79) (Simile). "The wind kicked up huge swirling waves of powder snow that washed down the mountain like breaking surf, plastering my clothing with frost." (pg. 125) (Simile).These smilies really compare, and show the reader the harsh conditions the climbers faced everyday. The main paradox in the book is that experience and preparation ultimately means nothing on Mt. Everest. In particular, no one thought that such a tragedy could occur on an expedition guided by Rob Hall, the most celebrated Everest guide dog of the decade. Jon Krakauer often uses personification to describe Mt. Everest and the harsh forces of nature on its slopes, making it seem that they are actively fighting the climbers as they attempt to reach the summit and survive the descent. An example can be found on pg. 59, where he describes the sounds of a glacier: "Retiring to my tent at night, I was serenaded by a madrigal of creaks and percussive cracks, a reminder that I was lying on a moving river of ice." At the height of the storm, Jon Krakauer is so tired and in pain that he temporarily gives up moving and sits still. It is ironic that he finds this better than to the intense struggle of continuing to move, even though he knows staying still means death. Rob Hall and Yasuko Namba have the same experiences, where death seems like the more reasonable option compared to the
Responsibility and Justice leave people accountable for their actions and leave them with consequences that result from their actions. In the novel Into Thin Air, by Jon Krakauer, the book talks about Krakauer’s journey up Mount Everest and what he encountered on the way up. He had many responsibilities, as did the other guides and clients. Their first priority was to be safe and complete the hike up the mountain. Although not everyone was able to make it to the top, the people that did receive justice in the end. Krakauer was responsible for his journal entries and keeping himself and others on task throughout the journey. When plans did not go as expected, he was left with the responsibility and the effects of what happened. The group's responsibilities show through their journey, and justice is received in the completion of the treacherous task.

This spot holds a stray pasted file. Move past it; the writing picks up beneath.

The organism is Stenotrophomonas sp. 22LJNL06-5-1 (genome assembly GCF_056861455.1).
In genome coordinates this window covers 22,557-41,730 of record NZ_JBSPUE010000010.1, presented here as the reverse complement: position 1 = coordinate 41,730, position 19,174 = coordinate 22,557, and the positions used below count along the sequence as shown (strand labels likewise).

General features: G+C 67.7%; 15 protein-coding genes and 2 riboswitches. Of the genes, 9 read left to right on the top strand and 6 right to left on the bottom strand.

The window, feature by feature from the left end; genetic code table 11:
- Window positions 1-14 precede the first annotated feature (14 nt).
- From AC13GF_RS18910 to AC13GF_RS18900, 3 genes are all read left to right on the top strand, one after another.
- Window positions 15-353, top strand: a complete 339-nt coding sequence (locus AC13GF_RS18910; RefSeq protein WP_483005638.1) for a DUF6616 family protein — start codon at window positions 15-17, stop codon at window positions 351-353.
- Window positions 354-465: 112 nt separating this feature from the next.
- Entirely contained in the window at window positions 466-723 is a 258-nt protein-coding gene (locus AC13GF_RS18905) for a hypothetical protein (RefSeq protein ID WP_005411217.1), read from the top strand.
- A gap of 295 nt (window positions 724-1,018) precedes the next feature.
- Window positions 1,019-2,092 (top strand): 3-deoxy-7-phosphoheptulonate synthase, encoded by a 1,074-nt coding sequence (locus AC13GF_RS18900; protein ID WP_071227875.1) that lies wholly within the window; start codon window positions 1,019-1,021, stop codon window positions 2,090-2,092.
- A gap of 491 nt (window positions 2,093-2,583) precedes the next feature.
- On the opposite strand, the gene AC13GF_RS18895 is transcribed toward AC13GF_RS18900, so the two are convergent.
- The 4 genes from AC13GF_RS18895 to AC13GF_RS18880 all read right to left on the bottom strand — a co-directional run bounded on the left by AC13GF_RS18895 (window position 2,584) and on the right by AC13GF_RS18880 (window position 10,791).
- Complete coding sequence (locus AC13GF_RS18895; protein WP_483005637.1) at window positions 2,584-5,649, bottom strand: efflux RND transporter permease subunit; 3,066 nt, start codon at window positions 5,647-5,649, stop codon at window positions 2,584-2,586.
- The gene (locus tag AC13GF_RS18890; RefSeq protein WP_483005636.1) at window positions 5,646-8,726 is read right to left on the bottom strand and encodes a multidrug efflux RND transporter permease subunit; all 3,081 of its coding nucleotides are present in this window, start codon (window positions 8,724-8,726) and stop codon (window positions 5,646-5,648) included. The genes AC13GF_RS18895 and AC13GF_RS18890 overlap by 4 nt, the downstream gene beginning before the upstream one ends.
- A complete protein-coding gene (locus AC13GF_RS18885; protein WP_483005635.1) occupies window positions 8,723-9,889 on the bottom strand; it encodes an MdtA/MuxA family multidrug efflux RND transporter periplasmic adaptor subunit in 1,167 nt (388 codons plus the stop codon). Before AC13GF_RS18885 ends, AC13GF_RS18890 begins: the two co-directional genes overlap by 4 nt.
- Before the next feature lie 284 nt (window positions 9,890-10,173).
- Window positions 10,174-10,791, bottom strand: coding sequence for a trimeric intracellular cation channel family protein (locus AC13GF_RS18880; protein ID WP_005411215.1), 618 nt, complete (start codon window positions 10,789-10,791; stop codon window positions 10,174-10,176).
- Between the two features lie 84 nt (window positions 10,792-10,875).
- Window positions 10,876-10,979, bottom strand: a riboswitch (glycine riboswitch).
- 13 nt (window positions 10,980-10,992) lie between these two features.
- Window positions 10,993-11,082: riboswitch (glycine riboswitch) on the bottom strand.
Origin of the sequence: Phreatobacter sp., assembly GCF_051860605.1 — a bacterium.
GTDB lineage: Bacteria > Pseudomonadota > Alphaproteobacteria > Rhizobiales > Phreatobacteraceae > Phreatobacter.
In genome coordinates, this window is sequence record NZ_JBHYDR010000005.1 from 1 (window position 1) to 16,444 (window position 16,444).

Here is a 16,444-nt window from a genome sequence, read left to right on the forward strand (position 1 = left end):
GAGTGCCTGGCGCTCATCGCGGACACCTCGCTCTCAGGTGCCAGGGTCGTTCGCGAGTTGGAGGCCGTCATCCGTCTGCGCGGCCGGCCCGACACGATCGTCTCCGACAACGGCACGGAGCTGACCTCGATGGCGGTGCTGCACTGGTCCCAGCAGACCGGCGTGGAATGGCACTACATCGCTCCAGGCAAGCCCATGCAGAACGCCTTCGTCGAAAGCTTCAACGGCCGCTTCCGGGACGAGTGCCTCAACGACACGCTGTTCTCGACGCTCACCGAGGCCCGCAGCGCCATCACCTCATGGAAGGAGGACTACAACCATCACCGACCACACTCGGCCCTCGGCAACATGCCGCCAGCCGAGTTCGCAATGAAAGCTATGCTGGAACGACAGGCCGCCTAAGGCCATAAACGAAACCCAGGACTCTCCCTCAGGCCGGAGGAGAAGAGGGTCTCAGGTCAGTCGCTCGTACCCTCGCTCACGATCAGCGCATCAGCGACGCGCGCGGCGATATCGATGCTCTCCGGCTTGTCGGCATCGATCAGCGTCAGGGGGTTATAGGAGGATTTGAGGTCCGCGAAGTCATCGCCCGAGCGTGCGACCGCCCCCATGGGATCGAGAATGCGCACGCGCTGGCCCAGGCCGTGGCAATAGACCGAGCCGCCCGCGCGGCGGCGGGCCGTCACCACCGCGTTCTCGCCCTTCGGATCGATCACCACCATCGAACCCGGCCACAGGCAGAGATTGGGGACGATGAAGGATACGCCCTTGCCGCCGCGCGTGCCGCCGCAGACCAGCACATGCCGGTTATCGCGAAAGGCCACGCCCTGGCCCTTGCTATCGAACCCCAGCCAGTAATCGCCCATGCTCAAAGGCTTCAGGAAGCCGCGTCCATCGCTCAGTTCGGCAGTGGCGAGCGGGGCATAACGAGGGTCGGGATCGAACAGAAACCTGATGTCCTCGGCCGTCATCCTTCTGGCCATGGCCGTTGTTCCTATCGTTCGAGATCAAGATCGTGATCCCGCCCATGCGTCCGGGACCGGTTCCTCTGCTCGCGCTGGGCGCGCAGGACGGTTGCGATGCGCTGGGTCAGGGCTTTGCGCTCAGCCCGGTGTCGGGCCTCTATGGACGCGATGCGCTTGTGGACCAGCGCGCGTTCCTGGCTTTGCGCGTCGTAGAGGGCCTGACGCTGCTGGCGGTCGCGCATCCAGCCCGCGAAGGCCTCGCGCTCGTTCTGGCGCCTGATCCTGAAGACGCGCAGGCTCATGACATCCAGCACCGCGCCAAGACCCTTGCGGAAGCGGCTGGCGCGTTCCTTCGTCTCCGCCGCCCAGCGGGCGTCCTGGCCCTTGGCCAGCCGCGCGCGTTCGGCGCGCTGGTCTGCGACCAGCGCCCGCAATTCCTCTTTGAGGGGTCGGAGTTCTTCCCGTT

In Jon Krauker’s, Into Thin Air, the Sherpas play a large part in the ascending and descending of the mountain climbers. They complete many tasks throughout the time in which people are climbing and before they climb. These things that they complete make the climbing experience more safe and, in some cases, possible. As I read the book, many times I asked myself, ‘Why are the Sherpas seen as so inferior to the climbers despite their large role in the safety and possibility of the climb?’ and ‘Why do they accept this treatment?’ If I had such an influential role in something of this extent, I wouldn’t let people treat me the way that some of the Sherpas are treated. After continuing the book and pondering my questions more, I came to a conclusion. The Sherpas are treated this way because the people who climb Mt. Everest usually have lots of money and think that they can treat others with less money in such a rude and mean manner. And the Sherpas accept the